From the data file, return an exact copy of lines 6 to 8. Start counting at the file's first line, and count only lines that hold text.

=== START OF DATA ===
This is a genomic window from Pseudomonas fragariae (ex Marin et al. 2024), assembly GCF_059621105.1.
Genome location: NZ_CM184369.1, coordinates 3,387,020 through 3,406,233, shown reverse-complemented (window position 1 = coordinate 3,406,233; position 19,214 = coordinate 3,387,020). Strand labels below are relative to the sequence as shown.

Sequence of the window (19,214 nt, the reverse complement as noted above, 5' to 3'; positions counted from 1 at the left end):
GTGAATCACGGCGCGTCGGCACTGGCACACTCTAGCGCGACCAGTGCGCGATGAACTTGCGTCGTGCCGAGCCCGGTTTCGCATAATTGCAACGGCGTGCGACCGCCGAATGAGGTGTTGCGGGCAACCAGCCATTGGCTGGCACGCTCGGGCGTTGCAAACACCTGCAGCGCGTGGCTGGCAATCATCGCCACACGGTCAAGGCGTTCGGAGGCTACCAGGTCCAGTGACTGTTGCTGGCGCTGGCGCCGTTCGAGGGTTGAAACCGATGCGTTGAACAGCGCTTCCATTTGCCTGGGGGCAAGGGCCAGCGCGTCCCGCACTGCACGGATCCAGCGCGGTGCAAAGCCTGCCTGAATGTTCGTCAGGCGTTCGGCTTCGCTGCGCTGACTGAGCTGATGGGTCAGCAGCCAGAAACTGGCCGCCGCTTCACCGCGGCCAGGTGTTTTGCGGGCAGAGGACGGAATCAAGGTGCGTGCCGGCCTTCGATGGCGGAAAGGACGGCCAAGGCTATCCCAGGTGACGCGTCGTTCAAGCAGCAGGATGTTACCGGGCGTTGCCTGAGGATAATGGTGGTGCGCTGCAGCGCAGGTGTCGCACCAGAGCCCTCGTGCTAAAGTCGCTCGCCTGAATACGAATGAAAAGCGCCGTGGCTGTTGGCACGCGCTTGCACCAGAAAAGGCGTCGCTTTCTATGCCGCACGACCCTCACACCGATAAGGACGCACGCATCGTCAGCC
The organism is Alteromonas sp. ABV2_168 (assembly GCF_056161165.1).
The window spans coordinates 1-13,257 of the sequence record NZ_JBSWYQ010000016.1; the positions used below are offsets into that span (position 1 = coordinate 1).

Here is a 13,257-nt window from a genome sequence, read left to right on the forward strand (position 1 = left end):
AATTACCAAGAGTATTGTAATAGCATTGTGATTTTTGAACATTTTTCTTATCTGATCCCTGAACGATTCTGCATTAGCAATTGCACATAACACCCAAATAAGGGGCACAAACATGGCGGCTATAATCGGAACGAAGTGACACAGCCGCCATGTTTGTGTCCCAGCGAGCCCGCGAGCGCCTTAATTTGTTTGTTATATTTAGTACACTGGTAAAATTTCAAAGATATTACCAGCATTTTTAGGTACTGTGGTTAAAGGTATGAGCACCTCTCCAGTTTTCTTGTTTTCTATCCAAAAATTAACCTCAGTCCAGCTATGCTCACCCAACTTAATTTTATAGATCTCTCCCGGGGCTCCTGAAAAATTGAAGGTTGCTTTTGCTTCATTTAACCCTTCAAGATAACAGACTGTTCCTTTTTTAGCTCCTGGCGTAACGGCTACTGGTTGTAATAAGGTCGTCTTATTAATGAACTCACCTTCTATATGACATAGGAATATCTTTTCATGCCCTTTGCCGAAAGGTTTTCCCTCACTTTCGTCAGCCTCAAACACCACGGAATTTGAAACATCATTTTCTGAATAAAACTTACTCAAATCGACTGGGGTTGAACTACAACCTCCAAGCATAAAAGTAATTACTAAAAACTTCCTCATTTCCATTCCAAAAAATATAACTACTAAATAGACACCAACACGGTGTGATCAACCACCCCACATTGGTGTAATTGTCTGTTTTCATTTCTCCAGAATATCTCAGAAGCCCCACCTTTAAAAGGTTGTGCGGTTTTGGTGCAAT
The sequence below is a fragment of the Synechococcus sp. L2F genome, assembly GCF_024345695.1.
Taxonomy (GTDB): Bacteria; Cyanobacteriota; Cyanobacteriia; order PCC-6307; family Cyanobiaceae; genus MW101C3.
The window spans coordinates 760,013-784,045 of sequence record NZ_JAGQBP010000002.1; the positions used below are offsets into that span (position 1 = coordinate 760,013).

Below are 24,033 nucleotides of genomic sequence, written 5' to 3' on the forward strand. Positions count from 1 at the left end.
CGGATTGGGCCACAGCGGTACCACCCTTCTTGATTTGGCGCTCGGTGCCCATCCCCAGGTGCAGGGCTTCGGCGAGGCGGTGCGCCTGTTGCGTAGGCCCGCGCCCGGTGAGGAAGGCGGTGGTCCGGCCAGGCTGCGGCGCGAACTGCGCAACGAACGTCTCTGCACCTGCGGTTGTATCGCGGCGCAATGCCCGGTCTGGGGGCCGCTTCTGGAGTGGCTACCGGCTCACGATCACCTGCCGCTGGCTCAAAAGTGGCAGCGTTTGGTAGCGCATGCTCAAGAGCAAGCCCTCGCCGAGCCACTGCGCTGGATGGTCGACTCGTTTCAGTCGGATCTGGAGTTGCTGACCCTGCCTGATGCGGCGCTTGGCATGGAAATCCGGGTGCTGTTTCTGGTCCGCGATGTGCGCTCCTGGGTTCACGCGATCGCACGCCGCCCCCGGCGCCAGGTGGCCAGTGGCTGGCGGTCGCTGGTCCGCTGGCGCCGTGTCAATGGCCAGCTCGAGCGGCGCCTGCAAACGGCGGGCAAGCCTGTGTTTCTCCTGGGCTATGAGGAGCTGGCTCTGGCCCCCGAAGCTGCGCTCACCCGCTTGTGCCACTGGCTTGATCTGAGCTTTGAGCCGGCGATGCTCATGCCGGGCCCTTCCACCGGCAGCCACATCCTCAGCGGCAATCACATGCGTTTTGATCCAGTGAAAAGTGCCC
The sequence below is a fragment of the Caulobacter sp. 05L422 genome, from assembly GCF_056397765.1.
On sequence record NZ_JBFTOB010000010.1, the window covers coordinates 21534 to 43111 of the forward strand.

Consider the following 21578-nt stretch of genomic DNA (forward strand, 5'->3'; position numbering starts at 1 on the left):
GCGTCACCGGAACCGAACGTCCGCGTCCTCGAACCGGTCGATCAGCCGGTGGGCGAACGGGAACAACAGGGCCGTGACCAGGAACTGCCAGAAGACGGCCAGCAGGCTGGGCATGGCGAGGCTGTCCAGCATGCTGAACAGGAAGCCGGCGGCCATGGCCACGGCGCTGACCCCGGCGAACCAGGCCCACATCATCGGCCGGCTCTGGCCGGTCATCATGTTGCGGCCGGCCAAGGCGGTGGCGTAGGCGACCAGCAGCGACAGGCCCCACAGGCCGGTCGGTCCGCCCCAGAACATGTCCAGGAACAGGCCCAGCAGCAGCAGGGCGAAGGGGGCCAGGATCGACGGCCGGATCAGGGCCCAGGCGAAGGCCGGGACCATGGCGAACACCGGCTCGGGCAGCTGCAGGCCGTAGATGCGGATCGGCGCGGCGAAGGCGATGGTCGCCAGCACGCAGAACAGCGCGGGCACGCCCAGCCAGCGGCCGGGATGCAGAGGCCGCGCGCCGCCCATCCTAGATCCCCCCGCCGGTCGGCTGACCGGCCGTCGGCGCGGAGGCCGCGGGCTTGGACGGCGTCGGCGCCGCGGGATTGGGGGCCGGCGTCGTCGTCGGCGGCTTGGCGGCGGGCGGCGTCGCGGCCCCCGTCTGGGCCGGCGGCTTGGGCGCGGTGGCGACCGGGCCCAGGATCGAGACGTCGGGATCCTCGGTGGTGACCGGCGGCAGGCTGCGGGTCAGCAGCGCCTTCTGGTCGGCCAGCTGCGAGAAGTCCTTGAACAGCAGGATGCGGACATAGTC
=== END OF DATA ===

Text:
The window spans coordinates 1-13,257 of the sequence record NZ_JBSWYQ010000016.1; the positions used below are offsets into that span (position 1 = coordinate 1).

Here is a 13,257-nt window from a genome sequence, read left to right on the forward strand (position 1 = left end):
AATTACCAAGAGTATTGTAATAGCATTGTGATTTTTGAACATTTTTCTTATCTGATCCCTGAACGATTCTGCATTAGCAATTGCACATAACACCCAAATAAGGGGCACAAACATGGCGGCTATAATCGGAACGAAGTGACACAGCCGCCATGTTTGTGTCCCAGCGAGCCCGCGAGCGCCTTAATTTGTTTGTTATATTTAGTACACTGGTAAAATTTCAAAGATATTACCAGCATTTTTAGGTACTGTGGTTAAAGGTATGAGCACCTCTCCAGTTTTCTTGTTTTCTATCCAAAAATTAACCTCAGTCCAGCTATGCTCACCCAACTTAATTTTATAGATCTCTCCCGGGGCTCCTGAAAAATTGAAGGTTGCTTTTGCTTCATTTAACCCTTCAAGATAACAGACTGTTCCTTTTTTAGCTCCTGGCGTAACGGCTACTGGTTGTAATAAGGTCGTCTTATTAATGAACTCACCTTCTATATGACATAGGAATATCTTTTCATGCCCTTTGCCGAAAGGTTTTCCCTCACTTTCGTCAGCCTCAAACACCACGGAATTTGAAACATCATTTTCTGAATAAAACTTACTCAAATCGACTGGGGTTGAACTACAACCTCCAAGCATAAAAGTAATTACTAAAAACTTCCTCATTTCCATTCCAAAAAATATAACTACTAAATAGACACCAACACGGTGTGATCAACCACCCCACATTGGTGTAATTGTCTGTTTTCATTTCTCCAGAATATCTCAGAAGCCCCACCTTTAAAAGGTTGTGCGGTTTTGGTGCAAT